Blending careful research and creative storytelling, ""The Search for a Chili Queen"" explores the lantern-lit world of the young hostesses who staffed nightly chili stands and vied for loyal customers on the plazas of late nineteenth-century San Antonio. As a humanities detective, Marian L. Martinello chronicles her step-by-step investigation into the life and times of the chili queens, making frequent reference to the unique sources that guided her inquiry. The pages of the book are replete with nineteenth-century photographs and paintings, in addition to modern photos of artifacts in museum collections and even chiles from the author's local supermarket. All of this evidence leads to informed conclusions about the persona, trade, and surroundings of the chili queens on San Antonio's Military Plaza. Martinello subsequently brings life to her subject through an entertaining yet historically credible bit of creative reconstruction. She crafts the fictional character of Lupe Perez, a spunky teenage queen who endeavors to bolster business at her family's stand through hard work, a knack for entertaining customers, and the allure of a remarkable fringed rebozo. Following in the footsteps of Martinello's previous books, ""The Search for Emma's Story"" and ""The Search for Pedro's Story"", this search for a chili queen serves as an invaluable model of historical investigation for teachers and students, as well as an engaging read for anyone whose interest is piqued by Lupe's captivating historical counterparts.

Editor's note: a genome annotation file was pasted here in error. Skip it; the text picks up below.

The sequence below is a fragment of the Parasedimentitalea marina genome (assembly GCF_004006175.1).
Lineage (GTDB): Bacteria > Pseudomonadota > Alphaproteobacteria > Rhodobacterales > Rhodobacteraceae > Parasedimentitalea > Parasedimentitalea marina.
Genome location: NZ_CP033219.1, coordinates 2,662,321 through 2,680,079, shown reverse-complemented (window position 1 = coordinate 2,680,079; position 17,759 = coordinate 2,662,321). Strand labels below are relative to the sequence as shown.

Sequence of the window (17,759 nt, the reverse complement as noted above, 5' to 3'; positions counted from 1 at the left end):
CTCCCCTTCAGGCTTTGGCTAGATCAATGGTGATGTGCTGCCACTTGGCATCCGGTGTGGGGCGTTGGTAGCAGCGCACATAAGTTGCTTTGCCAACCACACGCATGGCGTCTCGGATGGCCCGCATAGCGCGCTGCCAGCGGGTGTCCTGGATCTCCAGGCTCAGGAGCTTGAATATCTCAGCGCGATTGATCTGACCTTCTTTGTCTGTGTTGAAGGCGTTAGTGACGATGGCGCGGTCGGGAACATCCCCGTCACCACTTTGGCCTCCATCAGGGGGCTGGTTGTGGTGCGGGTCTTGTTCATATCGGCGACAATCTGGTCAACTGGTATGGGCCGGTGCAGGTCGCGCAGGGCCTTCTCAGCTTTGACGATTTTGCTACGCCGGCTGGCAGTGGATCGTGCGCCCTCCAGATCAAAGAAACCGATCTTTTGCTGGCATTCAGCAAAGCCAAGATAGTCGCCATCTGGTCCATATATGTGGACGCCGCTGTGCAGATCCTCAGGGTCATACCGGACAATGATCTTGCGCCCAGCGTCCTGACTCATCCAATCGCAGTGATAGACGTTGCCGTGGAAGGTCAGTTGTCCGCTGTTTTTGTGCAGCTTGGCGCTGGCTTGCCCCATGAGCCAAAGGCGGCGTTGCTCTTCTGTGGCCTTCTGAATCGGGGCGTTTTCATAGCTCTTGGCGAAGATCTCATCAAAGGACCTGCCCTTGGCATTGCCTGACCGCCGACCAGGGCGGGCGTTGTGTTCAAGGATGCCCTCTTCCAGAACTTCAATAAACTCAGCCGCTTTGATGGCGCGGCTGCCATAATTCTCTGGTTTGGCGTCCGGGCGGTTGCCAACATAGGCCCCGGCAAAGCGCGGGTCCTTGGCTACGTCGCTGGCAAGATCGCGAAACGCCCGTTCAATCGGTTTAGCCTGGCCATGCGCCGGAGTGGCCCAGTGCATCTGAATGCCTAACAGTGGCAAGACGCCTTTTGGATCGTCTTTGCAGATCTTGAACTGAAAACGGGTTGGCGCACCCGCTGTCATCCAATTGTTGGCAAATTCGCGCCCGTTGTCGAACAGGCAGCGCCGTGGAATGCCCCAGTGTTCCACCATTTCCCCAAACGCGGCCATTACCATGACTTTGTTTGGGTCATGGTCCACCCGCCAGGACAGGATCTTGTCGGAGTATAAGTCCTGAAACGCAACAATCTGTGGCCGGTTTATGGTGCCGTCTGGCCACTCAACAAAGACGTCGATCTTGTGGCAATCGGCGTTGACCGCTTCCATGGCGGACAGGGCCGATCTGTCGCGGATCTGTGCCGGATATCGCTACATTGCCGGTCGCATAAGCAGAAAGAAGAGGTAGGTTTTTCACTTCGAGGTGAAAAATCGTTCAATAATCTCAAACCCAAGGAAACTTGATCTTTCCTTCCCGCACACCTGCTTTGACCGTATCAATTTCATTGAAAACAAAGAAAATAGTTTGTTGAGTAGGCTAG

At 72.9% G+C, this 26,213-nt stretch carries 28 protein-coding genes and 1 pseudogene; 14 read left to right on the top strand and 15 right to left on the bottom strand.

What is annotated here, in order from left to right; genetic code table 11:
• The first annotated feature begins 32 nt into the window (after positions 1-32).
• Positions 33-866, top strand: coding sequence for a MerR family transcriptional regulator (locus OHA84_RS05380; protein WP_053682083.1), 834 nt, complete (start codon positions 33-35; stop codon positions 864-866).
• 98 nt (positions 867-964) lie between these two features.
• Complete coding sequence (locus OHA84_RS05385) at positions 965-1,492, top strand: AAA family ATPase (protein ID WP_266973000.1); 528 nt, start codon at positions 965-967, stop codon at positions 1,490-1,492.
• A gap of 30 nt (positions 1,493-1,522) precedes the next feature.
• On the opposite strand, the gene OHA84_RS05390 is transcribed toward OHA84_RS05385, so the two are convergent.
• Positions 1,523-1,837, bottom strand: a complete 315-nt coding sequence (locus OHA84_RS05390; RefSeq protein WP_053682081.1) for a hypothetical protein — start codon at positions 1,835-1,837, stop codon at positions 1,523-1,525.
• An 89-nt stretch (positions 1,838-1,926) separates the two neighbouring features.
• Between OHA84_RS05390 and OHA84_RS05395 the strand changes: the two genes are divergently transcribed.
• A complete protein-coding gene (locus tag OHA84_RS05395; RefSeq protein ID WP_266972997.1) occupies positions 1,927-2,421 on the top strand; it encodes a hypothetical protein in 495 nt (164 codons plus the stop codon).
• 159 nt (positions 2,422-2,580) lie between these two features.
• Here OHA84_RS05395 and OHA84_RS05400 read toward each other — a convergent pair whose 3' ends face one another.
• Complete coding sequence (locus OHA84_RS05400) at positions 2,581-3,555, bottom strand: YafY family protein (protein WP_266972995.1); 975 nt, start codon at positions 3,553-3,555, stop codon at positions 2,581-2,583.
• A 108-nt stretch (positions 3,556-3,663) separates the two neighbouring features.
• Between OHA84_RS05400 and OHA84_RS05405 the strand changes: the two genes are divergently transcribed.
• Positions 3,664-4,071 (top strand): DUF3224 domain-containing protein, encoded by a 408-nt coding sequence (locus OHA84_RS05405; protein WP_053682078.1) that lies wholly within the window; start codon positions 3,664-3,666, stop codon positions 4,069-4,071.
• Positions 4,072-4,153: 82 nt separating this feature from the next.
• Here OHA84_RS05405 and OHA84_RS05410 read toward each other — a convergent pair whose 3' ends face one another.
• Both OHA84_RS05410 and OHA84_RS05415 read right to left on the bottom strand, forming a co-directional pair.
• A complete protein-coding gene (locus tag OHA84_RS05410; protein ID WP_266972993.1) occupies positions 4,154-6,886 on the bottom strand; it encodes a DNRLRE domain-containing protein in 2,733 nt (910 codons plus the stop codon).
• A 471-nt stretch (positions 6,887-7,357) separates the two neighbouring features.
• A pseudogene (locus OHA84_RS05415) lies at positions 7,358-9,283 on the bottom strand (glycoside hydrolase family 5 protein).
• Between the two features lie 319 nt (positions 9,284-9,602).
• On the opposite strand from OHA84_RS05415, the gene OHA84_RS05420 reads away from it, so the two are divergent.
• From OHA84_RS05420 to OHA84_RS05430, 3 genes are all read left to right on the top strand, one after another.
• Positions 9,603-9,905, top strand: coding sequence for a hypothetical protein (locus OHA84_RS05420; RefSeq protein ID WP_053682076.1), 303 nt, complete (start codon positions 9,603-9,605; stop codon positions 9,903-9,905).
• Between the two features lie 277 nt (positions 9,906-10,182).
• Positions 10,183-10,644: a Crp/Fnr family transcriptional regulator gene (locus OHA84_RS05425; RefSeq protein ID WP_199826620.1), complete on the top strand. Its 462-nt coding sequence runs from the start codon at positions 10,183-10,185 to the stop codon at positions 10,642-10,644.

MARIAN L. MARTINELLO has taught throughout New York, California, Florida, and finally Texas, where she joined the faculty of the University of Texas at San Antonio. Her publications include studies of inquiry learning, interdisciplinary curriculum and teaching, as well as award-winning books on the history and cultures of Texas. She lives in San Antonio, Texas.